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Jared Hamilton
From: Jared Hamilton
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Allan Cooper

Allan Cooper Principal

Exclusive Blog Posts

The Gap In Email Success - Part 3

The Gap In Email Success - Part 3

Yes Lifecycle Marketing recently released a study about gaps in email marketing. Check out the other parts of the series here: Part 1, Part 2. &n…

Are Remote Workers Happier Than Office Employees?

Are Remote Workers Happier Than Office Employees?

Here are some interesting insights about remote employees vs. office employees. I know many positions within a dealership don't have the option of remo…

Why You Need a Better Goal for 2017 than Simply “Sell More Cars”

Why You Need a Better Goal for 2017 than Simply “Sell More Cars”

The real driver of vehicle sales isn’t your new online buying widget, it’s access to credit. So, if your dealerships only goal for 2017 is to “sell m…

Car Dealer Protocol for Vehicle Sales to Customers with Built-In Breathalyzers

Car Dealer Protocol for Vehicle Sales to Customers with Built-In Breathalyzers

Working in the automotive industry is a rewarding experience, particularly working for a dealership at the front line of customer service and sales.&nb…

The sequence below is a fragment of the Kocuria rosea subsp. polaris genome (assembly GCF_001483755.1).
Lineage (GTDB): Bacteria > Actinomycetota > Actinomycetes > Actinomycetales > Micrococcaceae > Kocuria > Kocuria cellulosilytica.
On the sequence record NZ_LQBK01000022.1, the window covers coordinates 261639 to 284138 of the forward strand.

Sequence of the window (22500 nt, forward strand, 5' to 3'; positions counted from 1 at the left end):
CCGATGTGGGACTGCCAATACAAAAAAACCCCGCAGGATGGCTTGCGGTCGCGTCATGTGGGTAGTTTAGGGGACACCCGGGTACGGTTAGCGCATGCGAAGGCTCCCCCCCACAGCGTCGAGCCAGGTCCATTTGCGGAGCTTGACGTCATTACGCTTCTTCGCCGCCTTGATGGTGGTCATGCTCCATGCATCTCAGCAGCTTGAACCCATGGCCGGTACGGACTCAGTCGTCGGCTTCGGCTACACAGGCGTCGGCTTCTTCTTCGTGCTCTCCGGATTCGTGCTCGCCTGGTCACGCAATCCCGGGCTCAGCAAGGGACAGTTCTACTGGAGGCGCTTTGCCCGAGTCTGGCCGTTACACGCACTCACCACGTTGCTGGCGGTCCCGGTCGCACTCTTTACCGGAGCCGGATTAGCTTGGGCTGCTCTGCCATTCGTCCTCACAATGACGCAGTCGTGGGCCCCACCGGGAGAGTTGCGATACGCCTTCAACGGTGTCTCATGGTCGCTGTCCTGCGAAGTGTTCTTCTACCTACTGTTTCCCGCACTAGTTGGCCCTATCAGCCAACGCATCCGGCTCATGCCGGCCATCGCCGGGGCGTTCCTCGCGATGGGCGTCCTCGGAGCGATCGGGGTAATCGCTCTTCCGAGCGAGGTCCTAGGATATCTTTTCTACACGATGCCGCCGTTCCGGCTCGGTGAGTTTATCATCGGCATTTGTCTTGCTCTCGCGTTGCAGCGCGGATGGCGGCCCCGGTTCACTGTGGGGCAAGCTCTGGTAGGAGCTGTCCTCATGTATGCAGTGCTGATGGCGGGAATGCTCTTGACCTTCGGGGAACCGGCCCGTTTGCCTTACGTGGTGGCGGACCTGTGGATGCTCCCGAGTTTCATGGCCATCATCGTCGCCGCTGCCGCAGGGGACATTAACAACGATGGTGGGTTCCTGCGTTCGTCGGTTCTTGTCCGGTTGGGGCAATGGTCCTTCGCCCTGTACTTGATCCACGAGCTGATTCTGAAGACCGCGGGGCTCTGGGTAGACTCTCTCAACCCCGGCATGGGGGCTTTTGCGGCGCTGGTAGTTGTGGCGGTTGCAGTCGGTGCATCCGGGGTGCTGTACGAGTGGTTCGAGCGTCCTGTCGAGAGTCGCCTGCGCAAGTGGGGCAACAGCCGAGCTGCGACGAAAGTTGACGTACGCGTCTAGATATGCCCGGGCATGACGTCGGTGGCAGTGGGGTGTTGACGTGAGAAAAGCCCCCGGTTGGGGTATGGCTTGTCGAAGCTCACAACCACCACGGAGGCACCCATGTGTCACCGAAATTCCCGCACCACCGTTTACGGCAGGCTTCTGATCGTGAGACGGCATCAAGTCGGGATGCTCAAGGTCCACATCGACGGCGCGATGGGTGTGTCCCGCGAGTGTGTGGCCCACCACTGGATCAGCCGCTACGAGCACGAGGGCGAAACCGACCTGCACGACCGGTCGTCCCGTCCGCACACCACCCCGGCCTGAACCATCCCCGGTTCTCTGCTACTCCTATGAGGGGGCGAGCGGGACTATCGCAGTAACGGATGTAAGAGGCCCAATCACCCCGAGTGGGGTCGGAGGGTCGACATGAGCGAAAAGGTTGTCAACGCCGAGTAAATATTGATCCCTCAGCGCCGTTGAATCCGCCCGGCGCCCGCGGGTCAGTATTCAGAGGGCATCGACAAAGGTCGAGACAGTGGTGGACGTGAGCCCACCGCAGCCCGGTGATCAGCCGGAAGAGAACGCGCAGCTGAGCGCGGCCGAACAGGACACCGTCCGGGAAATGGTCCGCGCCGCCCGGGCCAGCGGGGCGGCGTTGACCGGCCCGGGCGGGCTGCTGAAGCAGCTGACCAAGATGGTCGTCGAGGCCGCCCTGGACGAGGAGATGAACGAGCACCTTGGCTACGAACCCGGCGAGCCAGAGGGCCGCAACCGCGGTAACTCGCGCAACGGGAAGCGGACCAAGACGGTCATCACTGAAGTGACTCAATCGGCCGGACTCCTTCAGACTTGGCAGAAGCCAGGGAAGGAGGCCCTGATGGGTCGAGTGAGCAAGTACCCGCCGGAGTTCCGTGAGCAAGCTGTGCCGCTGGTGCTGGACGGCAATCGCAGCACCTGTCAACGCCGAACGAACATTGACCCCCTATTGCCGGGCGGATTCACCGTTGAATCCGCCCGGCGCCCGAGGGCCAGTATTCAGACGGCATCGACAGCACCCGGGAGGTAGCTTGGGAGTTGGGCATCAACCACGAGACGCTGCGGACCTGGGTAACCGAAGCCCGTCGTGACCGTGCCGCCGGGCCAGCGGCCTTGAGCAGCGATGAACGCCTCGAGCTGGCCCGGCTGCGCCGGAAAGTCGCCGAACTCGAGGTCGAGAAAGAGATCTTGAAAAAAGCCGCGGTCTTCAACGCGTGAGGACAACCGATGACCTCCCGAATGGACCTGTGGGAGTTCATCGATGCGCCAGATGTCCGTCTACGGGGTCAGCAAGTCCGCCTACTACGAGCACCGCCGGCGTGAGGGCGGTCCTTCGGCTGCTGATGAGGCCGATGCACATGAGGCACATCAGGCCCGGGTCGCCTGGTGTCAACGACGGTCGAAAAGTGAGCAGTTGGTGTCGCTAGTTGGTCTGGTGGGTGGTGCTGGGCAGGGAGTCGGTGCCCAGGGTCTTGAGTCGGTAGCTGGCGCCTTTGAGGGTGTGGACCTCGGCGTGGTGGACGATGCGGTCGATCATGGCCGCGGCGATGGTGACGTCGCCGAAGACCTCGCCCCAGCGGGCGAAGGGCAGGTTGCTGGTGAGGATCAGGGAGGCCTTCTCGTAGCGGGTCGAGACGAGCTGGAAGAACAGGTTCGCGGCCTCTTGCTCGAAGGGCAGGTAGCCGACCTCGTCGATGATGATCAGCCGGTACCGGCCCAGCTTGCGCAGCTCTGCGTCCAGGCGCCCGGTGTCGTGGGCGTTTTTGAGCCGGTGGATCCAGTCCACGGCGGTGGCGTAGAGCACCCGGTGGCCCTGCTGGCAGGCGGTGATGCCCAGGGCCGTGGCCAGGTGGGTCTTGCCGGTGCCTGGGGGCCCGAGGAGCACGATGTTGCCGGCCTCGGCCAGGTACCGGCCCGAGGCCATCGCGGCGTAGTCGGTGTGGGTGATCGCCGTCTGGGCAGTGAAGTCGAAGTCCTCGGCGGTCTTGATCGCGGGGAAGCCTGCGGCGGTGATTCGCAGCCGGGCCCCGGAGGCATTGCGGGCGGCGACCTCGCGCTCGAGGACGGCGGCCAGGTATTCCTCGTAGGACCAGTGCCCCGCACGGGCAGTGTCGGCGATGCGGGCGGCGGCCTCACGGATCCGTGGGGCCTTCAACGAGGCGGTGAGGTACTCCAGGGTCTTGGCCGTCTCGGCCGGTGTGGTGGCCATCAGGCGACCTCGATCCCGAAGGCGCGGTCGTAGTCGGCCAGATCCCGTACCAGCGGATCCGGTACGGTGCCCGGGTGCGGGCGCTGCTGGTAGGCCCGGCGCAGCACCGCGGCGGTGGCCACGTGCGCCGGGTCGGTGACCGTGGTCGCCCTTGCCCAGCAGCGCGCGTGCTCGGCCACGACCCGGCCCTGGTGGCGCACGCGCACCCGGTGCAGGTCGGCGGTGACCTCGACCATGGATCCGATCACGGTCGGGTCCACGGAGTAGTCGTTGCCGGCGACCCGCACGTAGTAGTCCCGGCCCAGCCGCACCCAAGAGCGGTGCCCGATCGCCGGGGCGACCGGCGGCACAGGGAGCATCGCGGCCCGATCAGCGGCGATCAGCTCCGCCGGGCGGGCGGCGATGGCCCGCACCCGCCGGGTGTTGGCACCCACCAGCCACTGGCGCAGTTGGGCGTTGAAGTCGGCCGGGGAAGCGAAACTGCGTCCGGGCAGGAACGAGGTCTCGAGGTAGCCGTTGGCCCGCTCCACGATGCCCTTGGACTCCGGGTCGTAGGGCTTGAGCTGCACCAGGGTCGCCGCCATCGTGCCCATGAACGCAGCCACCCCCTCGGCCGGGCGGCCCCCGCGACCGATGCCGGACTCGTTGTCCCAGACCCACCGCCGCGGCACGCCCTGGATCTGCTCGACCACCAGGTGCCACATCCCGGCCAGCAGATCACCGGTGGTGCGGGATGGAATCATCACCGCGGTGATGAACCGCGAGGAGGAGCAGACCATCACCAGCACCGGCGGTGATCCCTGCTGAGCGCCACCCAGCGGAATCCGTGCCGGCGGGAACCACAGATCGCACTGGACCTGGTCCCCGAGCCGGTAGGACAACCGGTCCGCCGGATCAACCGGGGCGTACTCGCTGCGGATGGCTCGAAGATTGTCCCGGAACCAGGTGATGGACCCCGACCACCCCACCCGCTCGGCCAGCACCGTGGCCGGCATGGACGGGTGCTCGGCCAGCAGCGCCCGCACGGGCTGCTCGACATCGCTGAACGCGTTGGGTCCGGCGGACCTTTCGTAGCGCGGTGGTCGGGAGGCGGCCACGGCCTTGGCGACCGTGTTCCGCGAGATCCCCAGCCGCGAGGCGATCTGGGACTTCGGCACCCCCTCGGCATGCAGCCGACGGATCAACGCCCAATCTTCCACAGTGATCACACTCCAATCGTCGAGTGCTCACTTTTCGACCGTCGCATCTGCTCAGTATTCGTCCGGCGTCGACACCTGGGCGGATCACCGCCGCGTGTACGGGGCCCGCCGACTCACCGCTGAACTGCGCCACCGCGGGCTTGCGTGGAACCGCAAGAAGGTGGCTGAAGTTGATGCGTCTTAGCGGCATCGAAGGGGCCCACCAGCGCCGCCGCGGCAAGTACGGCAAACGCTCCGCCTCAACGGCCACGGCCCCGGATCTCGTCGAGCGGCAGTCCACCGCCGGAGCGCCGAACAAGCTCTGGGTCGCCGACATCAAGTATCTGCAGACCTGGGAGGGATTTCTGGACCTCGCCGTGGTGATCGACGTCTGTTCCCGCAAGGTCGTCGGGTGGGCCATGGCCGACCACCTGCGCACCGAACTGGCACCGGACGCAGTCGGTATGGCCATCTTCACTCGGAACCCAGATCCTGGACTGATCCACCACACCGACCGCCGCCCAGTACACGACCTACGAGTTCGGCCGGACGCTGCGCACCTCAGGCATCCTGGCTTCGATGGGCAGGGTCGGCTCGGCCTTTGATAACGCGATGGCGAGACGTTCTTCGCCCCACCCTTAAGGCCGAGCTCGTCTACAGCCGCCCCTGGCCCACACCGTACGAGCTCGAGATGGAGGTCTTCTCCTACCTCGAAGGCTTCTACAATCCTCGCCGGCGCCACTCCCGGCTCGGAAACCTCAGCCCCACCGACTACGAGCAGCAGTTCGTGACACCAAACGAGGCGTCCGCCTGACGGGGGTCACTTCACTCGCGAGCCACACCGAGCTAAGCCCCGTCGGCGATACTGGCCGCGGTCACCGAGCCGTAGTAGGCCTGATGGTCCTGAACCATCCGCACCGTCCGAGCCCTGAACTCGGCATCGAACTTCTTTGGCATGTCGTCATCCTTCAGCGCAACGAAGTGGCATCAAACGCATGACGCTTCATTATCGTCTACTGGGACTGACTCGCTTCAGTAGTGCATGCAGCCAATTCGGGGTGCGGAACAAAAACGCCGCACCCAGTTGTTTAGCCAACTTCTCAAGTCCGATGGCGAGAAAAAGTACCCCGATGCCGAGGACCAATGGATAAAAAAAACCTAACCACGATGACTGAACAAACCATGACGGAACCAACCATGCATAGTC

Ecommerce and Auto dealers

Ecommerce and Auto dealers

Many of the ecommerce sites are now a days trying to test the waters of entering into the automobile sector by trying to engage customers on a small scale …

I noticed recent Discussion Board postings about whether to brand your dealership or yourself.  It is an interesting discussion, particularly in our industry with the estimated employee turnover of 40%.   I started thinking about how this issue relates to improving dealership employee attrition.  And I think in most cases both the dealership and the individual should be branded, and this includes all departments that are customer facing.  Your customers should have an attachment to your dealership, and this means an attachment to your employees because they are a part of the dealership.  If they don't feel apart of the dealership, you're not managing well: either you're not creating a culture of inclusion or you hired the wrong person.  Customers (in most industries and especially ours) notice when their key contacts leave.  Vehicle purchases and even parts and service can involve a lot of money, and a lot of emotion.  When consumers develop trust with dealership personnel, they can be incredibly loyal and make referrals.  It's one of the best ways we have to generate more business.  And you can easily lose that business when employees leave.  Yet another reason to focus attention on retaining your good employees …   

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